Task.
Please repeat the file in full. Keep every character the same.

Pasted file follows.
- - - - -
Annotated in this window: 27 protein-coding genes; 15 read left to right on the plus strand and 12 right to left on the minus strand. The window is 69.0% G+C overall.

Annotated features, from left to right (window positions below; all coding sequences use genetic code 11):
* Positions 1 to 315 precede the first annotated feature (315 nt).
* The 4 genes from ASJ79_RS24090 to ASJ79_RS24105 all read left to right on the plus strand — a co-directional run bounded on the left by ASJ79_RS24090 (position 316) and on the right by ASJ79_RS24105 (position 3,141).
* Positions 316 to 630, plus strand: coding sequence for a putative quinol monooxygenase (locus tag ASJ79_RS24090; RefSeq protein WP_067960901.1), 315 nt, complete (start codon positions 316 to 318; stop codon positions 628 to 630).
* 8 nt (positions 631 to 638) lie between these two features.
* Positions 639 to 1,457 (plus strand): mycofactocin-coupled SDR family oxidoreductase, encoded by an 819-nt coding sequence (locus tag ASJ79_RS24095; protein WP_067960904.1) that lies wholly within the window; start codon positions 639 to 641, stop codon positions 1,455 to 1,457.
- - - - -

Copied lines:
Annotated in this window: 27 protein-coding genes; 15 read left to right on the plus strand and 12 right to left on the minus strand. The window is 69.0% G+C overall.

Annotated features, from left to right (window positions below; all coding sequences use genetic code 11):
* Positions 1 to 315 precede the first annotated feature (315 nt).
* The 4 genes from ASJ79_RS24090 to ASJ79_RS24105 all read left to right on the plus strand — a co-directional run bounded on the left by ASJ79_RS24090 (position 316) and on the right by ASJ79_RS24105 (position 3,141).
* Positions 316 to 630, plus strand: coding sequence for a putative quinol monooxygenase (locus tag ASJ79_RS24090; RefSeq protein WP_067960901.1), 315 nt, complete (start codon positions 316 to 318; stop codon positions 628 to 630).
* 8 nt (positions 631 to 638) lie between these two features.
* Positions 639 to 1,457 (plus strand): mycofactocin-coupled SDR family oxidoreductase, encoded by an 819-nt coding sequence (locus tag ASJ79_RS24095; protein WP_067960904.1) that lies wholly within the window; start codon positions 639 to 641, stop codon positions 1,455 to 1,457.